Cefuroxime and Levofloxacin Results
Suspected cases of endophthalmitis in the study were confirmed using cultures, Gram-strain testing and polymerase chain reaction (PCR). In Groups B and D, which were both treated with intracameral cefuroxime, a total of five presumed cases and three proven cases of endophthalmitis were reported. In comparison, in the groups that were not administered cefuroxime there were 23 presumed cases and 16 proven cases of endophthalmitis. These results demonstrate that patients receiving cefuroxime benefit from an almost five-fold reduced risk of developing endophthalmitis.18

The highest rate of endophthalmitis – 0.38% – was seen in Group A, which received no pre-operative therapeutics.18 The use of levofloxacin alone reduced the rate of infection from 0.38 to 0.335%, but this was not statistically significant. Group D, which received both levofloxacin and cefuroxime, had the lowest rate of endophthalmitis, with only two presumed cases – a prevalence rate of 0.05%. The use of both topical levofloxacin and intracameral cefuroxime did not appear to have a significant synergistic advantage and decreased the rate of endophthalmitis by only 0.03%.

In the proven cases of endophthalmitis, there were 11 cases where the infective agent was identified as staphylococci, eight cases of streptococci, two cases of Propionibacterium acnes, one complex of salmonella, Escherichia coli and E. shigella and, finally, one case of Gemella haemolysins.18 Of the 11 cases of staphylococci, only three occurred in the cefuroxime-treated groups. The visual outcome of these patients ranged from 20/20 to 20/80. None of the patients was pronounced legally blind. All eight cases of streptococci occurred in the non-injected groups; their visual acuity ranged from 20/20 to no light perception. Five patients in this group were classed as legally blind after infection. This is a powerful result and shows that cefuroxime provides protection from streptococci, which are the cause of the most severe cases of infection and often lead to blindness.19

Risk Factors Identified by the Study
In the ESCRS Endophthalmitis Study, the type of IOL used was a free choice decided by the surgeon. This allowed the study co-ordinators to determine the risk factors of using different materials for the IOL. Interestingly, they discovered that silicone IOLs increased the risk of presumed endophthalmitis by over three-fold and proven endophthalmitis by approximately six-fold.18 Acrylic lenses, according to this study, are by far the least risky material and may reduce the risk of developing infection. Additionally, clear corneal incisions increased the likelihood of endophthalmitis by almost six-fold in comparison with a scleral tunnel incision. However, only two of the 23 centres tested in the study used the scleral tunnel technique; therefore, the difference could be due to the particular hospital/centre.18 However, this is unlikely, so the result appears to be significant.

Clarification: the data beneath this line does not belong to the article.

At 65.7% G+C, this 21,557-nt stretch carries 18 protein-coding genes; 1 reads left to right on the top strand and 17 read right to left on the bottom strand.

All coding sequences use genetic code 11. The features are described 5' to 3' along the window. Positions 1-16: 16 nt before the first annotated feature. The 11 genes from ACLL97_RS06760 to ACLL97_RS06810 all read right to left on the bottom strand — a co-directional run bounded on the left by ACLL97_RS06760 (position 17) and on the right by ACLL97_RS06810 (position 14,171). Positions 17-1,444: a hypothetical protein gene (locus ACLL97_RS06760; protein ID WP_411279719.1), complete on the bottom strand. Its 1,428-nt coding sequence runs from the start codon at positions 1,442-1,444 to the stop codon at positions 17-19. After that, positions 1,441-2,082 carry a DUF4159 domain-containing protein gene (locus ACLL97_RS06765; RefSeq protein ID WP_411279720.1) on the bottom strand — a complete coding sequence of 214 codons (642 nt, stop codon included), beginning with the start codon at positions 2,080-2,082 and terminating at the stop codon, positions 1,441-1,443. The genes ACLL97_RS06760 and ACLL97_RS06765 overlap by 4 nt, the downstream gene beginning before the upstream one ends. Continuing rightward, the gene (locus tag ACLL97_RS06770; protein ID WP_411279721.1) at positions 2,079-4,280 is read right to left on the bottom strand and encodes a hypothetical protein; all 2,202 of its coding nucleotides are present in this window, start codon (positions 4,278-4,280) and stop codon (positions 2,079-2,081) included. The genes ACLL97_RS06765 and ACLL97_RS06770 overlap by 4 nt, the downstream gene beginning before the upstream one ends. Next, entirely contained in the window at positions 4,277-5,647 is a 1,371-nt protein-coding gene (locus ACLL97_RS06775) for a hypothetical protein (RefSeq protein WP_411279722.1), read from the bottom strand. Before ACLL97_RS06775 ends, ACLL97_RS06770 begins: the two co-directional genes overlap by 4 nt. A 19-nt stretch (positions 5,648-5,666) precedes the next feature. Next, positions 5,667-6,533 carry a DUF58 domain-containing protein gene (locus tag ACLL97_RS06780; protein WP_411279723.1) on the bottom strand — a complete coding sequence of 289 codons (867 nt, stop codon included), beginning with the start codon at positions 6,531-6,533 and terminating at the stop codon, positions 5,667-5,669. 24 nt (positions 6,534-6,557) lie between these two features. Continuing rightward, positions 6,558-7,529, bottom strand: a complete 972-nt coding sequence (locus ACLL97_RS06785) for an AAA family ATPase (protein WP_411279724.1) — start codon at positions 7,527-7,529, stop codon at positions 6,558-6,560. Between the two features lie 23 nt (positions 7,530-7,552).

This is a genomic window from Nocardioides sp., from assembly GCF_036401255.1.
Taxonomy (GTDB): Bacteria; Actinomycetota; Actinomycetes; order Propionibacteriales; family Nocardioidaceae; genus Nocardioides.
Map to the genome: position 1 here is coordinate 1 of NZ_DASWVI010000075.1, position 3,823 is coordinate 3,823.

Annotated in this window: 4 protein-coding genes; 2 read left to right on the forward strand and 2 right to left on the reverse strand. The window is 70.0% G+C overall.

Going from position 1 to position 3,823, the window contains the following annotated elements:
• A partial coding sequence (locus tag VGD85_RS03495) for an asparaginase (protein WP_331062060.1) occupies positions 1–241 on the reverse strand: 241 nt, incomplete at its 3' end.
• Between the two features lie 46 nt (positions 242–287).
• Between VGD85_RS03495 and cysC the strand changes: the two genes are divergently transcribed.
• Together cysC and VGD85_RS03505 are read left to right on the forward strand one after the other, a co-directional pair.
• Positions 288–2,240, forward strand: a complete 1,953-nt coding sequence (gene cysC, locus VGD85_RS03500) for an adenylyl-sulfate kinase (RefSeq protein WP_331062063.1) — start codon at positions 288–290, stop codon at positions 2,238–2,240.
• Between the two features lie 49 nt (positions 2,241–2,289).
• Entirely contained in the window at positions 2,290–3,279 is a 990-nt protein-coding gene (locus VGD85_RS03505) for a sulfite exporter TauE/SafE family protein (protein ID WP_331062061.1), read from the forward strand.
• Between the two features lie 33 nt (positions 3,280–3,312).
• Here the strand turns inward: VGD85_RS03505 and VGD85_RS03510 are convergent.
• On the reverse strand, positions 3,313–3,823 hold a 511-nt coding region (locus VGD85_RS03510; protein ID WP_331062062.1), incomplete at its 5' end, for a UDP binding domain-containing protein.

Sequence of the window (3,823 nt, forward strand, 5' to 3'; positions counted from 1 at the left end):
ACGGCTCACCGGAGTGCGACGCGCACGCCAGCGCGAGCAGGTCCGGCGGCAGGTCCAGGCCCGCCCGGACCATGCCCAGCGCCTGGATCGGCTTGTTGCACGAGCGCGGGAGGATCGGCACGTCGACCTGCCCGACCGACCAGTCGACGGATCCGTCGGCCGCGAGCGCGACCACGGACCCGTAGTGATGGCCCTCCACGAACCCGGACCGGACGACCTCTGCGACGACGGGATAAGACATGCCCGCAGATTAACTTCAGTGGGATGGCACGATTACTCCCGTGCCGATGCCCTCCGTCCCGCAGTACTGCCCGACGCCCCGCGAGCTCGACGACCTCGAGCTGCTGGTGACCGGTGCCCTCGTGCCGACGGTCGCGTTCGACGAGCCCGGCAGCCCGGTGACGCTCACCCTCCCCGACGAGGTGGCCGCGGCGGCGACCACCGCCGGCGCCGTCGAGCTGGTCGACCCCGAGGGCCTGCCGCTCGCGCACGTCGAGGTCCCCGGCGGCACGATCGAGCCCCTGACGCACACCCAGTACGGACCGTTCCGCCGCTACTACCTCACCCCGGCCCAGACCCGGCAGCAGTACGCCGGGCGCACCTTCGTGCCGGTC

Implications of the Study Results
The magnitude of the ESCRS Endophthalmitis Study is extremely impressive and the results are highly significant at a clinical level. They suggest that the application of povidone–iodine to the skin surrounding the eye and to the eye itself before surgery combined with a postoperative intracameral injection of cefuroxime is the best way to prevent infection.12 According to the study results, cefuroxime could reduce the risk of endophthalmitis to four cases per 10,000 each year from the current prevalence of 2.49 cases per 1,000. In total, this would reduce the number of cases in Europe by 60,000 per year.18

To complete the study using the 1mg dose of cefuroxime, an exemption certificate had to be obtained; this expired when the study stopped recruiting patients. Currently, cefuroxime is not available from manufacturers in the dose used in the study. Therefore, if it were used in a clinical setting, physicians would be required to undertake the dilution themselves. This raises concerns that errors in dilution would occur upon administration. In the past, the off-label use of other intracameral antibiotics – such as vancomycin – has led to devastating effects of toxic anterior segment syndrome (TASS).20 However, the dilution of cefuroxime is a relatively simple technique and should not cause a problem if an appropriate drug-dilution mechanism is set up. The method of dilution in this study was the same as in the Swedish study, and it worked well in both.

It could be argued that an alternative intracameral agent or a different drug-delivery mechanism is superior to cefuroxime in terms of reducing infection post-cataract surgery. However, extensive clinical trials and safety tests would need to be completed to prove any superiority; this may be superfluous given that cefuroxime can achieve a 0.05% rate of endophthalmitis.

It must also be noted that cefuroxime is not currently licensed in Europe for intracameral application. Physicians can, however, make the judgement to use it off-label at their own risk, and are doing so in increasing numbers. In addition, steps are being taken to get cefuroxime on to the market in the correct dose for use in cataract patients in order to protect them from the devastating consequences of endophthalmitis.

Endophthalmitis can be a devastating effect of cataract surgery, leading to enormous healthcare costs. Recently, endophthalmitis rates have been on the rise despite improvements to surgical techniques. The ESCRS Endophthalmitis Study set out to demonstrate the potential prophylactic effects of intracameral cefuroxime in the presence or absence of topical levofloxacin. The results show that cefuroxime reduces endophthalmitis rates from 0.38 to 0.05%. Secondary observations of the study identify two distinct risk factors: first, the use of silicone IOLs increases the risk of infection three-fold; and second, theuse of clear corneal incisions instead of the scleral tunnel technique also increases the risk of endophthalmitis.